The Butterfly World in Coconut Creek Florida seems like a world to itself. Today I am sharing a few images from last winter’s visit. They reopened today: https://www.butterflyworld.com/hurricane-closure-and-preparation/, and will release the butterflies and finches back into their outdoor habitats. There was no damage to the facilities by Irma.
The Winged Loosestrife’s (Lythrum alatum) vibrant color stood out on the cliff’s wall across from our descending path to Wild Cat Canyon in Starved Rock State Park. Only later when I was home and reviewing these images did I realize the plant was a resting spot for this winged insect. Such is the joy of photography. My eyes often miss seeing all the subjects in my compositions. Sometimes what I capture is distracting to my desired focus (unwanted elements in the background). This added subject was a wonderful surprise.
My initial thought was that this insect was a dragonfly or damselfly. But those insects have two pairs of wings. I am guessing that this is some variety of Crane Fly (Tipula) instead. The other joy of nature photography is that I am always learning!
I zoomed in to get the original picture (bottom image) and found a new and more interesting composition when I zoomed in still closer (first image).
Yesterday’s post of Lichen was witness to what happens when fungi and algae live together. The fungi benefit from algae that make food through photosynthesis. These images show the lush diversity within these miniature communities. I always feel the presence of a superior entity (God, to me) when I observe such creations.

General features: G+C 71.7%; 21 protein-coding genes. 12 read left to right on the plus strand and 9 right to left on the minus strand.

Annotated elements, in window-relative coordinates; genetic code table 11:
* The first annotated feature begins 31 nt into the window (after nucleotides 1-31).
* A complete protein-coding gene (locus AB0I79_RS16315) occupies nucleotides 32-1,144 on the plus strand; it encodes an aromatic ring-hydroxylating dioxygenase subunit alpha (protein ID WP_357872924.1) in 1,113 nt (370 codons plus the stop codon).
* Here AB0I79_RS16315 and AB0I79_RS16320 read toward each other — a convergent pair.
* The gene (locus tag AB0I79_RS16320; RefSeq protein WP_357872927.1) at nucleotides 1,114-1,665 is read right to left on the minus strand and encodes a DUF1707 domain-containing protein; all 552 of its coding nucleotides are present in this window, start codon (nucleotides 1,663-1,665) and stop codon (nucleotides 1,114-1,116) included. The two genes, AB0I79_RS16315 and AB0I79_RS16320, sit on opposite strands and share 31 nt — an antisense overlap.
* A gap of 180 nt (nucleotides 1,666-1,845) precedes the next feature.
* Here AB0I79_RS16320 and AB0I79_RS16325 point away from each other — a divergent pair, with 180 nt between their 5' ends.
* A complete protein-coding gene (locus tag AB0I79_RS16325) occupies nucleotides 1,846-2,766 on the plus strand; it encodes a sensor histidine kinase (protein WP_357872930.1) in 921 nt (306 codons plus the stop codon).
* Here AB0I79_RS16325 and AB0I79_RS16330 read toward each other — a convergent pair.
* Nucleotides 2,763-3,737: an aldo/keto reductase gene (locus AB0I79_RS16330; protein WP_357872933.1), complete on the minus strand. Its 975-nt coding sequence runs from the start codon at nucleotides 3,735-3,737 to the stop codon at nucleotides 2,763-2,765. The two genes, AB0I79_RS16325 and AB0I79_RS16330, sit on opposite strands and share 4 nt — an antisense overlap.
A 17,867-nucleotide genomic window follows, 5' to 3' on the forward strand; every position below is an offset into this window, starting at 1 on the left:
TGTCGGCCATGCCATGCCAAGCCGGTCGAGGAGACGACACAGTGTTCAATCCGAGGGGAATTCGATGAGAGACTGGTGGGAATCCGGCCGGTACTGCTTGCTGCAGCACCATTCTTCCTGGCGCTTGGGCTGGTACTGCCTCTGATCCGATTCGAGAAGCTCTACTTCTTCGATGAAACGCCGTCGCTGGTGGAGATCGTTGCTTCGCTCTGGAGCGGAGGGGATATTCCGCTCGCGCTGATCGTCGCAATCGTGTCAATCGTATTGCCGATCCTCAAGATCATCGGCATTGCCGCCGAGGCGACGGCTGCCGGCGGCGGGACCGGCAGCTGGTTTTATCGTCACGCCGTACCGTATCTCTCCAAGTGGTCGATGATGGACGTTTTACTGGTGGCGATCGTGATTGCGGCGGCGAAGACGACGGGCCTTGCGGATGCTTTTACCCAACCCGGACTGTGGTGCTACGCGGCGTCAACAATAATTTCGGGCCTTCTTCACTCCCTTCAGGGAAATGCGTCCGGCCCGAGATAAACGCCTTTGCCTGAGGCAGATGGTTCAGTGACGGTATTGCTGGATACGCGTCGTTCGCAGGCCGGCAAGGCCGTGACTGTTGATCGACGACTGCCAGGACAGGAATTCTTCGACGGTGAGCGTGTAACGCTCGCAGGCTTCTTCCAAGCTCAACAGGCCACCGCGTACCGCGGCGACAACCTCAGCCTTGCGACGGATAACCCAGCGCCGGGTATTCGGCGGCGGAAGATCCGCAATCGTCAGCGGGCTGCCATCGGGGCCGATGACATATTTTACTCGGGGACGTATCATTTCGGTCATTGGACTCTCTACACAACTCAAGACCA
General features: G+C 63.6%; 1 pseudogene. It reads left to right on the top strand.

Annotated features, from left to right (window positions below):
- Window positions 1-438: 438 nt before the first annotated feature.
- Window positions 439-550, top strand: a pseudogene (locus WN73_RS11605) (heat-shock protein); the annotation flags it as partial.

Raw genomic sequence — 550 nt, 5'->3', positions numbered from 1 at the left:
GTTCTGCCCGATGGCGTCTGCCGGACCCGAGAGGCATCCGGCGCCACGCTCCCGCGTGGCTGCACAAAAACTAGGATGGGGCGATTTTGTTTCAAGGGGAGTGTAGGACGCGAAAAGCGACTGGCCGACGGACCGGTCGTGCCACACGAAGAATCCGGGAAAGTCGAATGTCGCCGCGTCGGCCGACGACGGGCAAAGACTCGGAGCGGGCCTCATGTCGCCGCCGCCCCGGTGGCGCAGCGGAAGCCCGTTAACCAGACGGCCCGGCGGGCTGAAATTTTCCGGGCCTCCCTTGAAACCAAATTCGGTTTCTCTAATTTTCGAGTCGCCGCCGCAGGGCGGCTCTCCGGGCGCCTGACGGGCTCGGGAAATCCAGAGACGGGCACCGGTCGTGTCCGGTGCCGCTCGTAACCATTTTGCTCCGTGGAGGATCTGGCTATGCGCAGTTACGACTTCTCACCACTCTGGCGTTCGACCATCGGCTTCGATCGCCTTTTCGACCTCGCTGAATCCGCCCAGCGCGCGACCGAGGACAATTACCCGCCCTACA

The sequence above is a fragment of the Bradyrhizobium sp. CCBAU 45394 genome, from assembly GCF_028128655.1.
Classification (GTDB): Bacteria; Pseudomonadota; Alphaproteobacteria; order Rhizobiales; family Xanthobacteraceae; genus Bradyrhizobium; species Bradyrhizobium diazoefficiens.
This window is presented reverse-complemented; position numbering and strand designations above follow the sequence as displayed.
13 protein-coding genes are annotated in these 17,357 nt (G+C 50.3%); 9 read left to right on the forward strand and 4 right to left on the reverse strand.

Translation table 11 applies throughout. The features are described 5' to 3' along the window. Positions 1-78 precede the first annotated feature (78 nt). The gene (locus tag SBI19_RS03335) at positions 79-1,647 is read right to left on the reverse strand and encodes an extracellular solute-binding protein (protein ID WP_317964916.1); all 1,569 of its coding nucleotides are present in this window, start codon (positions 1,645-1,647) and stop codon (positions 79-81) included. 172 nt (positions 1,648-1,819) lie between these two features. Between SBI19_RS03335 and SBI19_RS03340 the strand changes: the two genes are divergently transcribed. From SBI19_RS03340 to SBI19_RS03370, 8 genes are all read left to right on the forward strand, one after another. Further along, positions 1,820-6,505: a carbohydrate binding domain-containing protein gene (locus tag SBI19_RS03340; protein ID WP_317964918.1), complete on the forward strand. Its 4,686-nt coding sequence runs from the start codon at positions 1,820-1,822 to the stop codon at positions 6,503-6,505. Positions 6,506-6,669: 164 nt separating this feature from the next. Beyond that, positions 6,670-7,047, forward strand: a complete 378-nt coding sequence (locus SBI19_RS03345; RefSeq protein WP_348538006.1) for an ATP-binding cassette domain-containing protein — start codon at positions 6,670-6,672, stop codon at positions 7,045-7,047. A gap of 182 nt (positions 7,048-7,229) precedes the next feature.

Synonyms for “naturally” include obviously, logically, unsurprisingly, certainly and indeed. The flowers below are growing in the natural, tropical habitat. Unsurprisingly they flourish when allowed to live naturally.
Autumn is a busy time for nature. Perennial plants and insects prepare for the changing, slower, colder, winter months.
The Signature of All Things by Elizabeth Gilbert is a story that seamlessly integrates meticulous botanical details into your knowledge base as one reads this coming-of-age love story. The uniquely original ecosystems of moss are one such topic. Walking through the forest this past fall, this scene on the forest floor reminded me of Alma Whittaker’s fascination with such ecosystems. I felt somewhat guilty not returning regularly to document the changes within.